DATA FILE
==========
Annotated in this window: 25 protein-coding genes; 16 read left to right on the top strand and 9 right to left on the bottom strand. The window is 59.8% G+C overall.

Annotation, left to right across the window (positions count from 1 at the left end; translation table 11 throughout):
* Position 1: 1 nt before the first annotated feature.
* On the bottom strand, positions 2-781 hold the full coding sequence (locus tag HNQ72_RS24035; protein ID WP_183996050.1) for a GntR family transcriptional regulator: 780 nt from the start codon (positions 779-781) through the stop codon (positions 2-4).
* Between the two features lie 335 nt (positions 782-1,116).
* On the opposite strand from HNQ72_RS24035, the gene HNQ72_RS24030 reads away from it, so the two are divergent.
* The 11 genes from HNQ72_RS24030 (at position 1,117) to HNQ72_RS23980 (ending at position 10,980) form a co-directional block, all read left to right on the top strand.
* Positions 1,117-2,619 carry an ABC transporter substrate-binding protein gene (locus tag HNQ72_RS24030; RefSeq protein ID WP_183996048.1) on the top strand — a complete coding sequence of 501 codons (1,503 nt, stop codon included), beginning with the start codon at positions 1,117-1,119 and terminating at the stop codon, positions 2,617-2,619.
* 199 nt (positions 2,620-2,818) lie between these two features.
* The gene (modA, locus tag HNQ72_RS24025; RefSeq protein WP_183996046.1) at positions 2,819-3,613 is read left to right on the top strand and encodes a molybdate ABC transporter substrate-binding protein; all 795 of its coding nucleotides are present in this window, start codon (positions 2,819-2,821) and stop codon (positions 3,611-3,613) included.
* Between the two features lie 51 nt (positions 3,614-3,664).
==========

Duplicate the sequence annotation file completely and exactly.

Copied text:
Annotated in this window: 25 protein-coding genes; 16 read left to right on the top strand and 9 right to left on the bottom strand. The window is 59.8% G+C overall.

Annotation, left to right across the window (positions count from 1 at the left end; translation table 11 throughout):
* Position 1: 1 nt before the first annotated feature.
* On the bottom strand, positions 2-781 hold the full coding sequence (locus tag HNQ72_RS24035; protein ID WP_183996050.1) for a GntR family transcriptional regulator: 780 nt from the start codon (positions 779-781) through the stop codon (positions 2-4).
* Between the two features lie 335 nt (positions 782-1,116).
* On the opposite strand from HNQ72_RS24035, the gene HNQ72_RS24030 reads away from it, so the two are divergent.
* The 11 genes from HNQ72_RS24030 (at position 1,117) to HNQ72_RS23980 (ending at position 10,980) form a co-directional block, all read left to right on the top strand.
* Positions 1,117-2,619 carry an ABC transporter substrate-binding protein gene (locus tag HNQ72_RS24030; RefSeq protein ID WP_183996048.1) on the top strand — a complete coding sequence of 501 codons (1,503 nt, stop codon included), beginning with the start codon at positions 1,117-1,119 and terminating at the stop codon, positions 2,617-2,619.
* 199 nt (positions 2,620-2,818) lie between these two features.
* The gene (modA, locus tag HNQ72_RS24025; RefSeq protein WP_183996046.1) at positions 2,819-3,613 is read left to right on the top strand and encodes a molybdate ABC transporter substrate-binding protein; all 795 of its coding nucleotides are present in this window, start codon (positions 2,819-2,821) and stop codon (positions 3,611-3,613) included.
* Between the two features lie 51 nt (positions 3,614-3,664).